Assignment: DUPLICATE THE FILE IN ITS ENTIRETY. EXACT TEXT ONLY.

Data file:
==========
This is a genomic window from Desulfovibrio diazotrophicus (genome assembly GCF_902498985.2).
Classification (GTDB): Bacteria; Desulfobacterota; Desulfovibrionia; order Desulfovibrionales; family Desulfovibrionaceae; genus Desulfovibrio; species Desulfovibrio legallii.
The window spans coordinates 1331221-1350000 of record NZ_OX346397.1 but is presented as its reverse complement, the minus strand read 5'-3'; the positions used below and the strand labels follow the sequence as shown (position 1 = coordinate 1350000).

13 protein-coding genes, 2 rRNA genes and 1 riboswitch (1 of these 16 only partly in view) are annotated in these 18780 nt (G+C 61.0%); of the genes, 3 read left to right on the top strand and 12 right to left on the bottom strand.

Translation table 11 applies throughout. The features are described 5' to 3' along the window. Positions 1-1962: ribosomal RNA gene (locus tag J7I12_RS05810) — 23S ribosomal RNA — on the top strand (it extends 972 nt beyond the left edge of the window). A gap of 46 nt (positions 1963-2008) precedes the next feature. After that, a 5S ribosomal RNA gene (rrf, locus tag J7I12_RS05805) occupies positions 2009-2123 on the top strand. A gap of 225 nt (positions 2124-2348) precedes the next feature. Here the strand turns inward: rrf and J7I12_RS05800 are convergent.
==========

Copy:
This is a genomic window from Desulfovibrio diazotrophicus (genome assembly GCF_902498985.2).
Classification (GTDB): Bacteria; Desulfobacterota; Desulfovibrionia; order Desulfovibrionales; family Desulfovibrionaceae; genus Desulfovibrio; species Desulfovibrio legallii.
The window spans coordinates 1331221-1350000 of record NZ_OX346397.1 but is presented as its reverse complement, the minus strand read 5'-3'; the positions used below and the strand labels follow the sequence as shown (position 1 = coordinate 1350000).

13 protein-coding genes, 2 rRNA genes and 1 riboswitch (1 of these 16 only partly in view) are annotated in these 18780 nt (G+C 61.0%); of the genes, 3 read left to right on the top strand and 12 right to left on the bottom strand.

Translation table 11 applies throughout. The features are described 5' to 3' along the window. Positions 1-1962: ribosomal RNA gene (locus tag J7I12_RS05810) — 23S ribosomal RNA — on the top strand (it extends 972 nt beyond the left edge of the window). A gap of 46 nt (positions 1963-2008) precedes the next feature. After that, a 5S ribosomal RNA gene (rrf, locus tag J7I12_RS05805) occupies positions 2009-2123 on the top strand. A gap of 225 nt (positions 2124-2348) precedes the next feature. Here the strand turns inward: rrf and J7I12_RS05800 are convergent.